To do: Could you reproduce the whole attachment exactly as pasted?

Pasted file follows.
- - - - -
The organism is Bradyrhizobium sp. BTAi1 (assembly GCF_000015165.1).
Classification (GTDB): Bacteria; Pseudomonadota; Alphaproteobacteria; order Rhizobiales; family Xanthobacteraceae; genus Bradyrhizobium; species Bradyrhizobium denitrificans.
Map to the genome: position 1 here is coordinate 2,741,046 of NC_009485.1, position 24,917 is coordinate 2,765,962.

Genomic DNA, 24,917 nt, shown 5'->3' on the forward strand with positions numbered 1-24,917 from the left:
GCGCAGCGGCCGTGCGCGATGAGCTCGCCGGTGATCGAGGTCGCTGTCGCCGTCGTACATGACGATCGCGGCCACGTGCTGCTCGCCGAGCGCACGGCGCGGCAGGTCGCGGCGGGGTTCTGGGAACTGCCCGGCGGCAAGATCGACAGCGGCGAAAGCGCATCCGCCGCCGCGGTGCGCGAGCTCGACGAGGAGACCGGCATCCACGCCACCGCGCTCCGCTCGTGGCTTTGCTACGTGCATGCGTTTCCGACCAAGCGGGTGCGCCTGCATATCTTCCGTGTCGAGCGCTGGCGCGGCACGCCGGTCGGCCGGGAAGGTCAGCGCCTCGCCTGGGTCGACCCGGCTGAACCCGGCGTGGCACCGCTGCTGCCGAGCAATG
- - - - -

The organism is Bradyrhizobium sp. BTAi1 (assembly GCF_000015165.1).
Classification (GTDB): Bacteria; Pseudomonadota; Alphaproteobacteria; order Rhizobiales; family Xanthobacteraceae; genus Bradyrhizobium; species Bradyrhizobium denitrificans.
Map to the genome: position 1 here is coordinate 2,741,046 of NC_009485.1, position 24,917 is coordinate 2,765,962.

Genomic DNA, 24,917 nt, shown 5'->3' on the forward strand with positions numbered 1-24,917 from the left:
GCGCAGCGGCCGTGCGCGATGAGCTCGCCGGTGATCGAGGTCGCTGTCGCCGTCGTACATGACGATCGCGGCCACGTGCTGCTCGCCGAGCGCACGGCGCGGCAGGTCGCGGCGGGGTTCTGGGAACTGCCCGGCGGCAAGATCGACAGCGGCGAAAGCGCATCCGCCGCCGCGGTGCGCGAGCTCGACGAGGAGACCGGCATCCACGCCACCGCGCTCCGCTCGTGGCTTTGCTACGTGCATGCGTTTCCGACCAAGCGGGTGCGCCTGCATATCTTCCGTGTCGAGCGCTGGCGCGGCACGCCGGTCGGCCGGGAAGGTCAGCGCCTCGCCTGGGTCGACCCGGCTGAACCCGGCGTGGCACCGCTGCTGCCGAGCAATG